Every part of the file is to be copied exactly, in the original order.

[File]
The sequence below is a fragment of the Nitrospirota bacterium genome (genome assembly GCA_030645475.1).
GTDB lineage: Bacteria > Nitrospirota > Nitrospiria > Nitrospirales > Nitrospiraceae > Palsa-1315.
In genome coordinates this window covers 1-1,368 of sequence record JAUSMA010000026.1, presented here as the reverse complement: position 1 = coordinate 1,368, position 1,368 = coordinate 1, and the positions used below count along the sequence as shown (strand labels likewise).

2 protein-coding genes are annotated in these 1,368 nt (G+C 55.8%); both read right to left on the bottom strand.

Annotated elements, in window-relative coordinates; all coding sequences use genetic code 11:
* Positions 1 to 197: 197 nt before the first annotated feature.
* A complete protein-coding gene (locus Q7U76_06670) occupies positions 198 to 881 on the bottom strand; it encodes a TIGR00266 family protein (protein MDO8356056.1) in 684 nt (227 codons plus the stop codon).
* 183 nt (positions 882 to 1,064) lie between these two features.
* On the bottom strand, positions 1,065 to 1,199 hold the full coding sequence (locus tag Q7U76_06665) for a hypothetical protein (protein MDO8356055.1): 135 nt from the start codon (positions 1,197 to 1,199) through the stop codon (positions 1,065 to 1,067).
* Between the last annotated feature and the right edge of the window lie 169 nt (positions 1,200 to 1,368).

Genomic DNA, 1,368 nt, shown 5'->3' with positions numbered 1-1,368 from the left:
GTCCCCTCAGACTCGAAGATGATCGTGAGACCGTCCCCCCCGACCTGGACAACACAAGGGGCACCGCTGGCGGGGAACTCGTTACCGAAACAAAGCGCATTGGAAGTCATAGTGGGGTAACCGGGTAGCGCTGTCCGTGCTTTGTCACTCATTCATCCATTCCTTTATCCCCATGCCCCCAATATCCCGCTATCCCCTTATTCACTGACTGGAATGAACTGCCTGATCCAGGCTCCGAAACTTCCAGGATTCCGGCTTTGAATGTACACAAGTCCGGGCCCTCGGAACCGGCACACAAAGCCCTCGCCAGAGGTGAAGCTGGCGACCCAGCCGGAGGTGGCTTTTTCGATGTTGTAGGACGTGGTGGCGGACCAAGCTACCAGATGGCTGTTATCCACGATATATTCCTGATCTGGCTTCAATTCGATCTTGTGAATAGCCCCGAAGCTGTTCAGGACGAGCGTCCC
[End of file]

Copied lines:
The sequence below is a fragment of the Nitrospirota bacterium genome (genome assembly GCA_030645475.1).
GTDB lineage: Bacteria > Nitrospirota > Nitrospiria > Nitrospirales > Nitrospiraceae > Palsa-1315.
In genome coordinates this window covers 1-1,368 of sequence record JAUSMA010000026.1, presented here as the reverse complement: position 1 = coordinate 1,368, position 1,368 = coordinate 1, and the positions used below count along the sequence as shown (strand labels likewise).

2 protein-coding genes are annotated in these 1,368 nt (G+C 55.8%); both read right to left on the bottom strand.

Annotated elements, in window-relative coordinates; all coding sequences use genetic code 11:
* Positions 1 to 197: 197 nt before the first annotated feature.
* A complete protein-coding gene (locus Q7U76_06670) occupies positions 198 to 881 on the bottom strand; it encodes a TIGR00266 family protein (protein MDO8356056.1) in 684 nt (227 codons plus the stop codon).
* 183 nt (positions 882 to 1,064) lie between these two features.
* On the bottom strand, positions 1,065 to 1,199 hold the full coding sequence (locus tag Q7U76_06665) for a hypothetical protein (protein MDO8356055.1): 135 nt from the start codon (positions 1,197 to 1,199) through the stop codon (positions 1,065 to 1,067).
* Between the last annotated feature and the right edge of the window lie 169 nt (positions 1,200 to 1,368).

Genomic DNA, 1,368 nt, shown 5'->3' with positions numbered 1-1,368 from the left:
GTCCCCTCAGACTCGAAGATGATCGTGAGACCGTCCCCCCCGACCTGGACAACACAAGGGGCACCGCTGGCGGGGAACTCGTTACCGAAACAAAGCGCATTGGAAGTCATAGTGGGGTAACCGGGTAGCGCTGTCCGTGCTTTGTCACTCATTCATCCATTCCTTTATCCCCATGCCCCCAATATCCCGCTATCCCCTTATTCACTGACTGGAATGAACTGCCTGATCCAGGCTCCGAAACTTCCAGGATTCCGGCTTTGAATGTACACAAGTCCGGGCCCTCGGAACCGGCACACAAAGCCCTCGCCAGAGGTGAAGCTGGCGACCCAGCCGGAGGTGGCTTTTTCGATGTTGTAGGACGTGGTGGCGGACCAAGCTACCAGATGGCTGTTATCCACGATATATTCCTGATCTGGCTTCAATTCGATCTTGTGAATAGCCCCGAAGCTGTTCAGGACGAGCGTCCC